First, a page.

Rev. Thomas Green (Unconfirmed)—circa 1888

Rev. Bitha Leggett—circa 1888
Rev. George Leggett—circa 1900

*Rev. R. D. Carroll (supply)—1904-1906
*Rev. Gro. J. Dowell (supply)—circa 1907
*Rev. W. R. Burrell (supply)—circa 1916
*Rev. A. V. Joyner (supply)—circa 1921
*Rev. R. L. Shirley (supply)—circa 1926
*Rev. Charles H. Dickey (supply)—circa 1926

Rev. W. B. Harrington—1929-1957
Rev. Thurman Griffin—1957-1985

Rev. Calvin Kelly—1986-1989
Rev. Michael R. Dixon—1991-1998
Rev. Dennis Ball—2000-2001
Rev. Joe Riley—2001-2007
Rev. Larry Gilbreath—2008-2014
Rev. Casey Short—2016-Present

 Worship Schedule

Under the Leggetts
Once per month, presumably at 3pm

Early days
The Saturday before every 1st Sunday—11am
Every first Sunday at 3pm

Under Rev. Harrington
Every 2nd Sunday at 3pm (1929-1930)
Every 4th Sunday at 3pm (1931-??)

Under Rev. Griffin
Every 1st & 3rd Sunday at 11am & 7pm (’57-’80)
Every Sunday! at 11am (1980-Present)


Reddicks Grove Missionary Baptist Church was organized sometime around 1888 and initially met in a one-room log cabin. On October 11, 1894, Noah Reddick and his wife, Charley, deeded one third of an acre of land to the church deacons, N. J. Hopkins and James Cassell, “for the purpose of a church and place of divine worship.” Eventually, the log house gave way to a “new frame sanctuary” although educational space was not added until the 1950’s.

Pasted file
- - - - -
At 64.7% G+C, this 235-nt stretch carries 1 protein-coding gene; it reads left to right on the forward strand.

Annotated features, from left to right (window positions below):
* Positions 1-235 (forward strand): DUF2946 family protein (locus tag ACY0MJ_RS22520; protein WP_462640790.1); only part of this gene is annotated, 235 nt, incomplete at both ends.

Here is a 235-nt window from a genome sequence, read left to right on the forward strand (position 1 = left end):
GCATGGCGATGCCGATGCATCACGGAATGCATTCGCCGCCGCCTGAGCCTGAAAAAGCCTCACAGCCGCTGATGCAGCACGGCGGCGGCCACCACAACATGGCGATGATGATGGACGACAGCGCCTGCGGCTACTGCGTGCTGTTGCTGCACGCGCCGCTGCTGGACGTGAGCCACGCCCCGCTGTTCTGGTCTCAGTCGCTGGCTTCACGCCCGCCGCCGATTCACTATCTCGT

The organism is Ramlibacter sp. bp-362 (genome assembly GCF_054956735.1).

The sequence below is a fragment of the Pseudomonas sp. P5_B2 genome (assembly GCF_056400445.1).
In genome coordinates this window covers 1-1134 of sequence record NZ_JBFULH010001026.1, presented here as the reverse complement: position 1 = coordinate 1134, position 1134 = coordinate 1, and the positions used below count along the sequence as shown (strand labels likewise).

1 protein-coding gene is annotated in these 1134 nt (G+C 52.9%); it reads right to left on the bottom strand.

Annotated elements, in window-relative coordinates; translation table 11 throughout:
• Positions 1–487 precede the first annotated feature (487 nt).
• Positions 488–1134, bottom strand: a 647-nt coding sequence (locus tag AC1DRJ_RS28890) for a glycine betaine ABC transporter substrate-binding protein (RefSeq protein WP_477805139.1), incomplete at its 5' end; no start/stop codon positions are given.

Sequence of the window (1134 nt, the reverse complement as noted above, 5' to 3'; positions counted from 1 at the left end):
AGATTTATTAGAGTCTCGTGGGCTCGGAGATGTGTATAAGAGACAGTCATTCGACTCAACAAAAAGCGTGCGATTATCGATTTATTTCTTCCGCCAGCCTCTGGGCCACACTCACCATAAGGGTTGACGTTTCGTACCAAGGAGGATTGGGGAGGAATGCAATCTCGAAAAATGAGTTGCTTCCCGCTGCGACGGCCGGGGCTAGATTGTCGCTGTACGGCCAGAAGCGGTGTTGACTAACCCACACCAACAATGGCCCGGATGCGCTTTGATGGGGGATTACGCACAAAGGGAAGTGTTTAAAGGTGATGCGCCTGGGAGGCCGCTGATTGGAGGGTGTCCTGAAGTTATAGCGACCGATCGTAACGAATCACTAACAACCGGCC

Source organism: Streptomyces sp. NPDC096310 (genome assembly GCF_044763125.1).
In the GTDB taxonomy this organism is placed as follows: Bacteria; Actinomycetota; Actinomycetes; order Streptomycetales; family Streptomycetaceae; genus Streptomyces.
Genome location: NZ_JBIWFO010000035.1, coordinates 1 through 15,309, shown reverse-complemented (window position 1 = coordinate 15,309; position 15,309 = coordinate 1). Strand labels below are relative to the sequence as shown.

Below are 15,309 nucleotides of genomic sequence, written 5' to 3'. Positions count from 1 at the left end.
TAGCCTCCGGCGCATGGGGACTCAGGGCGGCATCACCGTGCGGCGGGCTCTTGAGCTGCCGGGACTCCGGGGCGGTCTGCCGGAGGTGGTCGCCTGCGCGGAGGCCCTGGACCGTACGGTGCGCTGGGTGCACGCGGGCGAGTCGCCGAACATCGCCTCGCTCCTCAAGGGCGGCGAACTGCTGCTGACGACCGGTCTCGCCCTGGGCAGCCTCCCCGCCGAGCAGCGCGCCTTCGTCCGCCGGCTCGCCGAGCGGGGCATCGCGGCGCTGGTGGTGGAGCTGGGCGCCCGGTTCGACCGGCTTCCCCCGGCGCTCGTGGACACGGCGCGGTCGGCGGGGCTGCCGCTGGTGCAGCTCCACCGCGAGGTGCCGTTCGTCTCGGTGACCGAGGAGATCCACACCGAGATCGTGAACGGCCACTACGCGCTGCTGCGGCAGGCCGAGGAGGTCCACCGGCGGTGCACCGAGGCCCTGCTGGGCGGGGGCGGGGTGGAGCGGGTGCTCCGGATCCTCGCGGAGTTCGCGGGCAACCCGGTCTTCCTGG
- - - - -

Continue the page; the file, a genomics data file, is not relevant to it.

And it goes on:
While Rev. Bitha Leggett is recorded as the first pastor, there are unconfirmed reports of a Thomas Green who ministered before him. Rev. Leggett, a native of Bertie County, would travel by canoe across the Roanoke River and then up Peter Swamp a short distance before securing his canoe and walking two or more miles to the church. At that time, her members gathered for worship once a month, a schedule kept by Rev. Leggett’s son, George, who pastored after him.

From the early 1900’s through the 1920’s Reddicks Grove was without a steady pastor, although many filled her pulpit to minister to her members—every 1st Sunday at 3pm (one article from 1907 reads 4pm). Revs. Burrell, Dickey, and Shirley were actually members of Williamston Memorial Baptist. But in 1929, the Lord provided the church with Rev. W. B. Harrington who would serve faithfully for almost three decades. Under his leadership the Reddicks Grove Sunday School was reorganized, and corporate worship moved from the 1st Sunday of each month to the 2nd and 4th Sundays, still at 3pm.

In 1957, Rev. Thurman Griffin was called as pastor. He, too, would serve the church for almost thirty years. Services were moved from the 2nd and 4th Sundays to the 1st and 3rd Sundays, a schedule kept until 1980 when Rev. Griffin took the pastorate (and the church) full-time, the first to do so in the her history. Under his leadership, God provided much growth. The WMU (Women’s Missionary Union) was organized along with the Brotherhood for the men of the church, the RAs (Royal Ambassadors) for young boys and GAs (Girls Auxiliary) for young girls. The church’s property also grew under Rev. Griffin. In 1972, Ben Hopkins donated a portion of land to expand the grounds from one third of an acre to a full acre, and in 1977, a new building was dedicated, giving us the property we have today.

The history of Reddicks Grove Baptist Church is not the story of an institution but of a people. The faces of the ministers, brothers, and sisters in Christ from the past, the present, and even those who will come in the future—these form the church known as Reddicks Grove. This means, of course, that God is not through writing upon the pages of our history. What will the members a hundred years from now say about you? The words of Joshua ring true still, “Choose for yourselves today whom you will serve…but as for me and my house, we will serve the Lord” (Joshua 24:15 NASB).